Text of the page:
...and the thermals? Well they're turning out to be both kids preferred pajamas. Makes sense as the bedrooms in our house are about as cold as that snowfield was!

Which brings me to that inversely proportional law of enthusiasm about a sewing project. You know, the more you care for something, the less they like it. Well, it turns out the most useful things are those that sit right in the middle of the graph. No-one is overly enthusiastic: they're not that exciting to make; they're not what you're going to choose to wear to the school disco. But gee if they're not the most useful clothes of all.
For me, I was just delighted to be able to dig out my old gear and use that all over again. But you can see I did have my matching olive-green merino skivvy underneath.


12 comments:

  1. THE GRAPH!!! IS SO GOOD!!!! I asked for a visual, and you delivered! So funny. Raw edged gray linen, I'm dying (also, that sounds utterly tasteful and amazing, lol!). Tacky novelty t-shirt. DYING.

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    1. It was just for you! Glad you "got" it. xx

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  2. Sounds like you had a great weekend and impressed with your fast sewing skills. I wonder if the graph was how Mum saw her sewing for us?

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    1. Thanks Sharon. I don't think the equation is restricted to sewing. I'm sure the more thought and effort I put into cooking dinner the less likely they are to even taste it! This certainly was quick sewing - it's very rough and ready overclocking. Don't look too closely ;)

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  3. Love love love the graph. So true. My girls don't remember our first trip to the snow... but I do & I'm still scarred.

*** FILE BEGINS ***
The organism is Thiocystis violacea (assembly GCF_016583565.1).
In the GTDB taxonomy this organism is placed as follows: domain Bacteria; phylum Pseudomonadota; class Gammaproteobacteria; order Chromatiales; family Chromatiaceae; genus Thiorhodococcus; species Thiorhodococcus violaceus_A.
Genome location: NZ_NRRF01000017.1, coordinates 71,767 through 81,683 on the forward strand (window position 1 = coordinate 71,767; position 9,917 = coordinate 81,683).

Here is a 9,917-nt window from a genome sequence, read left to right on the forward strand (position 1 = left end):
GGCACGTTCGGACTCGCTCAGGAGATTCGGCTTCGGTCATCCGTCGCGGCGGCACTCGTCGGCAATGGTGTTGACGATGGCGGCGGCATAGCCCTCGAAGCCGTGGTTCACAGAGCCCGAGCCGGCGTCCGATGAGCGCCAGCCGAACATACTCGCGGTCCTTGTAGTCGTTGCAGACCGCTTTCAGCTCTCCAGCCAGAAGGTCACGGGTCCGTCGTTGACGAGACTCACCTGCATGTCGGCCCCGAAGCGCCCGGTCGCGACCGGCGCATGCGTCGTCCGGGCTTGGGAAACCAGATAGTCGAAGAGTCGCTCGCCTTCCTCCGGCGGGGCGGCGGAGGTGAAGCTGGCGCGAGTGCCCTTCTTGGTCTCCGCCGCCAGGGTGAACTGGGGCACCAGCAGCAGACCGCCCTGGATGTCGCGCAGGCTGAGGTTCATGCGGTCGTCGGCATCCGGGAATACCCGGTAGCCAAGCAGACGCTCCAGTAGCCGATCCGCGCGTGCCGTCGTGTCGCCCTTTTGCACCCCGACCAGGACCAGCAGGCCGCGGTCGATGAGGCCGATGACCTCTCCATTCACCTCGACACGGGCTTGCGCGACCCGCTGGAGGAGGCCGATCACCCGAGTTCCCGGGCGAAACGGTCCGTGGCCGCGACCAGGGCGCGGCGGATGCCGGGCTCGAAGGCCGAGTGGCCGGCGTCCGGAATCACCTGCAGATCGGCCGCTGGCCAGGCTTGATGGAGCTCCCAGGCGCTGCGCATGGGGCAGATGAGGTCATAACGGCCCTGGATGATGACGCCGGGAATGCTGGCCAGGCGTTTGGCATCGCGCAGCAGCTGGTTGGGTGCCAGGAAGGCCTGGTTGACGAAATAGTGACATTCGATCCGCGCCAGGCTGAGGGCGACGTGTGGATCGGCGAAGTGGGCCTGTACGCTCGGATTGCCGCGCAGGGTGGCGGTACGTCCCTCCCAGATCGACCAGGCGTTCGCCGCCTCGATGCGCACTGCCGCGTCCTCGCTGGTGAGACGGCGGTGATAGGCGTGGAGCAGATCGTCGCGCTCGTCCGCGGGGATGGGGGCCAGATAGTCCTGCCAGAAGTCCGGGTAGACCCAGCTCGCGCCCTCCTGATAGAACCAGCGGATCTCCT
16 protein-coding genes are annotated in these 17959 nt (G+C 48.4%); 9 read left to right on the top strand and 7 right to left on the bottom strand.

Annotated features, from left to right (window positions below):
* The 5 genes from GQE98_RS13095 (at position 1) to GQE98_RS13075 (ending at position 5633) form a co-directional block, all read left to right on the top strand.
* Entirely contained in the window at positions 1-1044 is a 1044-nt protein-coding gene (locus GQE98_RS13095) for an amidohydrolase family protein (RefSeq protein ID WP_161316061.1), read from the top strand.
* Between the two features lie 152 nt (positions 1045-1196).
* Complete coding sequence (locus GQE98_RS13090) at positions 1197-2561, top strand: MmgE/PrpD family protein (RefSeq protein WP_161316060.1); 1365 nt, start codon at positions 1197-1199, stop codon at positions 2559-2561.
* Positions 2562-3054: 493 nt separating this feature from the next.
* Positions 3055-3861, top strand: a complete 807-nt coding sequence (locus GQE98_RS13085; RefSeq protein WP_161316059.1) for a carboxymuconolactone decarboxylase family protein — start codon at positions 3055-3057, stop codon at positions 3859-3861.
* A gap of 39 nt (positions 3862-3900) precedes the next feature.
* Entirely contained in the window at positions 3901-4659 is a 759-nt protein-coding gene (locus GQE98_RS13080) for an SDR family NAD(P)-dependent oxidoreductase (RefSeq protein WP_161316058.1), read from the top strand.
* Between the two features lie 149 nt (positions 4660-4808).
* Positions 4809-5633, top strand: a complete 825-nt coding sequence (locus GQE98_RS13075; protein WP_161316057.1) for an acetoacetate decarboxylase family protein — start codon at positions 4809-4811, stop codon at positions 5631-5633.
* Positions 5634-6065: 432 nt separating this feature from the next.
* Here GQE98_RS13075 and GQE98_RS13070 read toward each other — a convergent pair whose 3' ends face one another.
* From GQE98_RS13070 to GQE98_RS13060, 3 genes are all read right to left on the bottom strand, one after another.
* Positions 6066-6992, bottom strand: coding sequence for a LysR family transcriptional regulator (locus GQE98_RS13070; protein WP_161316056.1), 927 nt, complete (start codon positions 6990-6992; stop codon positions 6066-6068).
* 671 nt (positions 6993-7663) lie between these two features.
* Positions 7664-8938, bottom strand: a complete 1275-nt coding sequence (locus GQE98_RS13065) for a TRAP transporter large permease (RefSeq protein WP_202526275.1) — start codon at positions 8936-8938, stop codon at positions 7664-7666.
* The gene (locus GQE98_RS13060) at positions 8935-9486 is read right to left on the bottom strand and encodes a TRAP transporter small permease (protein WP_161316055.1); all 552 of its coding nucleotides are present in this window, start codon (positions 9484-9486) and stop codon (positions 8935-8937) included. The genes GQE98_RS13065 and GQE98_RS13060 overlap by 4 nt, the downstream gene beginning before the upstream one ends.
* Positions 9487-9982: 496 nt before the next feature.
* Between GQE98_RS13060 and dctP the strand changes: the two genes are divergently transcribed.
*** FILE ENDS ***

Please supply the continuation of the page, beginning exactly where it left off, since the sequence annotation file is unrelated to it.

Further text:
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    1. :) thanks Anna. I love the mountains but I was making certain that the kids weren't scarred by bad weather and cold, wet bodies. So easy for it to become unpleasant.

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  4. So glad they're wearing them as PJs! I really love the colors you chose. And that graph! 😂

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    1. Thanks Rachel. Luckily there were colours that suited both kids in the leftovers pile. They are definitely the favourite pyjamas for both kids now. It's amazing how good superfine merino wool is. Long gone are the days of "too scratchy" wool.

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  5. Great snow gear (and perfect Melbourne-winter-sleepwear too!). The mittens are very cute too. Is that dark green merino kind of a sweatshirt knit? If so, I'm sewing with the exact same fabric right now. As per your brilliant graph the colour probably doesn't excite its intended recipient, but she is impressed by the cosiness of the fabric!

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    1. Oh Marisa I love that dress of yours. I think you've broken the equation cause that's right up the high end of my scale, yet she loves it too. Winner!

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  6. Perfect pj's and I thoroughly appreciated the graph.